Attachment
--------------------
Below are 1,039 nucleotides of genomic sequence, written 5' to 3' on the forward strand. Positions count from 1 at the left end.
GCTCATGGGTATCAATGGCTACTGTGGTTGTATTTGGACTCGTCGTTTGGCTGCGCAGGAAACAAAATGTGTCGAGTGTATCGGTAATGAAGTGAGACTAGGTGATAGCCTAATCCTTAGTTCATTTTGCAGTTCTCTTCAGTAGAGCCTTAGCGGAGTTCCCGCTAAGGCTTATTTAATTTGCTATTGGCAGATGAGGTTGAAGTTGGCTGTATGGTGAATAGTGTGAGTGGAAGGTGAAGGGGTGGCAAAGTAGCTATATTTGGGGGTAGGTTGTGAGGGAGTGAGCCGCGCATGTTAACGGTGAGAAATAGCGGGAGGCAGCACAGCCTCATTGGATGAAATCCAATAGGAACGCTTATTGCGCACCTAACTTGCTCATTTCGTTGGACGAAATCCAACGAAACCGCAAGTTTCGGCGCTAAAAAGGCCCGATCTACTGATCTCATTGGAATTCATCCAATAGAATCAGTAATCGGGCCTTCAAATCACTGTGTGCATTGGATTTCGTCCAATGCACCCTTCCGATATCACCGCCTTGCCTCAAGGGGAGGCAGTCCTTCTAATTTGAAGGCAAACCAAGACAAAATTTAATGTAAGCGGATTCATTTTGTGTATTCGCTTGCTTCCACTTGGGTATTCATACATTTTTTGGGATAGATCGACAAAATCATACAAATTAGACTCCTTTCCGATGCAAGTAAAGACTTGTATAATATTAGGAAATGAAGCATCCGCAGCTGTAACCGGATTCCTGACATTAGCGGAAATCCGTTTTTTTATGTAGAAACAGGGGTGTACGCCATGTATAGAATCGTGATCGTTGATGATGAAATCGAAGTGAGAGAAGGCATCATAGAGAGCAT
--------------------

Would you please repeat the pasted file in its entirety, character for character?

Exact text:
Below are 1,039 nucleotides of genomic sequence, written 5' to 3' on the forward strand. Positions count from 1 at the left end.
GCTCATGGGTATCAATGGCTACTGTGGTTGTATTTGGACTCGTCGTTTGGCTGCGCAGGAAACAAAATGTGTCGAGTGTATCGGTAATGAAGTGAGACTAGGTGATAGCCTAATCCTTAGTTCATTTTGCAGTTCTCTTCAGTAGAGCCTTAGCGGAGTTCCCGCTAAGGCTTATTTAATTTGCTATTGGCAGATGAGGTTGAAGTTGGCTGTATGGTGAATAGTGTGAGTGGAAGGTGAAGGGGTGGCAAAGTAGCTATATTTGGGGGTAGGTTGTGAGGGAGTGAGCCGCGCATGTTAACGGTGAGAAATAGCGGGAGGCAGCACAGCCTCATTGGATGAAATCCAATAGGAACGCTTATTGCGCACCTAACTTGCTCATTTCGTTGGACGAAATCCAACGAAACCGCAAGTTTCGGCGCTAAAAAGGCCCGATCTACTGATCTCATTGGAATTCATCCAATAGAATCAGTAATCGGGCCTTCAAATCACTGTGTGCATTGGATTTCGTCCAATGCACCCTTCCGATATCACCGCCTTGCCTCAAGGGGAGGCAGTCCTTCTAATTTGAAGGCAAACCAAGACAAAATTTAATGTAAGCGGATTCATTTTGTGTATTCGCTTGCTTCCACTTGGGTATTCATACATTTTTTGGGATAGATCGACAAAATCATACAAATTAGACTCCTTTCCGATGCAAGTAAAGACTTGTATAATATTAGGAAATGAAGCATCCGCAGCTGTAACCGGATTCCTGACATTAGCGGAAATCCGTTTTTTTATGTAGAAACAGGGGTGTACGCCATGTATAGAATCGTGATCGTTGATGATGAAATCGAAGTGAGAGAAGGCATCATAGAGAGCAT